New DNA study uncovers secret of native rodents’ rat ‘race’ in New World
“Australia and New Guinea have more than 150 species not found anywhere else in the world, such as the Rakali – or ‘water rat’, which is often seen around Canberra’s lakes,” Dr Roycroft said.
“Until now, we knew very little about the evolution and origin of native rodents, especially the species from New Guinea.”
The research team used a new method to obtain DNA from museum specimens up to 180 years old, including many extinct and elusive species.
“A Guadalcanal mouse from the Solomon Islands dates back to the 1880s and the species has not been seen since. It is listed as critically endangered and likely extinct,” Dr Roycroft said. We were curious about revisiting these old specimens using modern technology.”
The study revealed that the formation of mountains in New Guinea 5 million years ago was the trigger for the spread of native rodents in the region. The expansion of New Guinea has opened up new adaptations for rodents, including through increased connections to Australia, the Solomon Islands and the Maluku Islands.
“We know that Australia’s native rodents originated in Asia and arrived in our area by water – possibly a pregnant animal drifting over a piece of driftwood. Now we have an accurate timetable and an explanation of why We see so many species today,” Dr Roycroft said.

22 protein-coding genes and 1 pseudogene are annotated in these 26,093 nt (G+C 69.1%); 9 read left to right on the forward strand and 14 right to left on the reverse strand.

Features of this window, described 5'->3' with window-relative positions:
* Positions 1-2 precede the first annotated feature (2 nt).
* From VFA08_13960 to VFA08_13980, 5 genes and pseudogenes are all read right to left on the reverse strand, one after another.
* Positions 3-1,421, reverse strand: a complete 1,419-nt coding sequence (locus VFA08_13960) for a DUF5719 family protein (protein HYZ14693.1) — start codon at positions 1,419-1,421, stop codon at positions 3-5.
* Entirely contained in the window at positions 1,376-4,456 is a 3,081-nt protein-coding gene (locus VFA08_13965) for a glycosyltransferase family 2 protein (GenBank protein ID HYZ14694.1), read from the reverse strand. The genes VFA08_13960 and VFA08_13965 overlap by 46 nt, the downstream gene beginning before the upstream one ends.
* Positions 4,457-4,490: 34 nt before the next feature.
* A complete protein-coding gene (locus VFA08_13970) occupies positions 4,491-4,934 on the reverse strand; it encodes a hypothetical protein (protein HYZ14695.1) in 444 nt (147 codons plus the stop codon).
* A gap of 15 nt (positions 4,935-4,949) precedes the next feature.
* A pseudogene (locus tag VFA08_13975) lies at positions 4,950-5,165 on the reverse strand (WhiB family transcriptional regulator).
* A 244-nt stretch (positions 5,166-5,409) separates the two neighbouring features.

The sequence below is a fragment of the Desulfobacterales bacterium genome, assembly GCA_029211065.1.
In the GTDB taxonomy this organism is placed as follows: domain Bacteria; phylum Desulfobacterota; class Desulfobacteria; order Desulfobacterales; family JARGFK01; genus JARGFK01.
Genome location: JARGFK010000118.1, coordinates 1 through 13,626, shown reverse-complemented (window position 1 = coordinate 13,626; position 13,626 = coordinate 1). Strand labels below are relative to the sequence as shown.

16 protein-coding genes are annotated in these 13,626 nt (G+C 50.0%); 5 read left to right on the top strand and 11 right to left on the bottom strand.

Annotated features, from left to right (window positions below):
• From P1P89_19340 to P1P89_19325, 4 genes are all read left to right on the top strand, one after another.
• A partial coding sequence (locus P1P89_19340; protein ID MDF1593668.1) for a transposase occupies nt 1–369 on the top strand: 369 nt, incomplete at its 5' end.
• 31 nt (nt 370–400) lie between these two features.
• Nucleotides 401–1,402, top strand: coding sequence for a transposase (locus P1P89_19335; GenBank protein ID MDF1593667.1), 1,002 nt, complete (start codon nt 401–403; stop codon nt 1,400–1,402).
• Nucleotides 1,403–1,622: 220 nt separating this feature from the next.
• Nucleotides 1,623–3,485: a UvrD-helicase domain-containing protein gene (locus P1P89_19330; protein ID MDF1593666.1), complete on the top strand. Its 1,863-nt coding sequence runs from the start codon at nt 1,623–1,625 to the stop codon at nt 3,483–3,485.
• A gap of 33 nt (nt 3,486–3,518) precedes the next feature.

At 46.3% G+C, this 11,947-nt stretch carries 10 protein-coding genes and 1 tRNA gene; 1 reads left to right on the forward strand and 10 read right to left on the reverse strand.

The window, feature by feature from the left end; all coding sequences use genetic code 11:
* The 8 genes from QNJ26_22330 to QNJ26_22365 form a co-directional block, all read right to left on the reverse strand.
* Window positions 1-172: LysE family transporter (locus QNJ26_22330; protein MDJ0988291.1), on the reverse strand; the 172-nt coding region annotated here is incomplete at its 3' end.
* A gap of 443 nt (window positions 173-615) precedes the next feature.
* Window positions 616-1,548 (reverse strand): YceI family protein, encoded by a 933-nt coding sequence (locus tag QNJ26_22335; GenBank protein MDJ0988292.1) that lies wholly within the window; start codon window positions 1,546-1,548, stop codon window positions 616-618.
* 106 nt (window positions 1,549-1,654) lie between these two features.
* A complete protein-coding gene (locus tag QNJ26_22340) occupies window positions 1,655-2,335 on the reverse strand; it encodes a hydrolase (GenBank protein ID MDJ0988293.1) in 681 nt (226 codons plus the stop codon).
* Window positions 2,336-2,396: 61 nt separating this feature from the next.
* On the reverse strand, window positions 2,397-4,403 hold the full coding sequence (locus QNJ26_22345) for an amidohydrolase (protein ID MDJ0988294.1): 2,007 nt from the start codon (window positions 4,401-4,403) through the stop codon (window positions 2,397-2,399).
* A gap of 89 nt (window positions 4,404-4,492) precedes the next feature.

“Our research shows that native rodents are excellent at colonizing new areas. When they first arrived in Australia, they adapted to many new environments – including arid deserts.”
Dr Roycroft said having additional information about the history of native rodents could prove crucial to the future of these species. “Native rodents have profound intrinsic value in our ecosystems. They are ecosystem engineers; they aerate the soil by burrowing and foraging, and they help disperse seeds and fungal spores,” she said.
“They also function in food webs and are an important source of native predators and, in turn, feed on plants, fungi and small animals themselves.”
“But they also have the highest extinction rate of any mammal group in Australia, due to extreme habitat loss and introduced predators. If we lose even one native species, it can disrupt the balance of the ecosystem.”
“Understanding how our native rodents evolved and adapted will help us protect those species that are left of us.”
This research has been published incontemporary biology” magazine.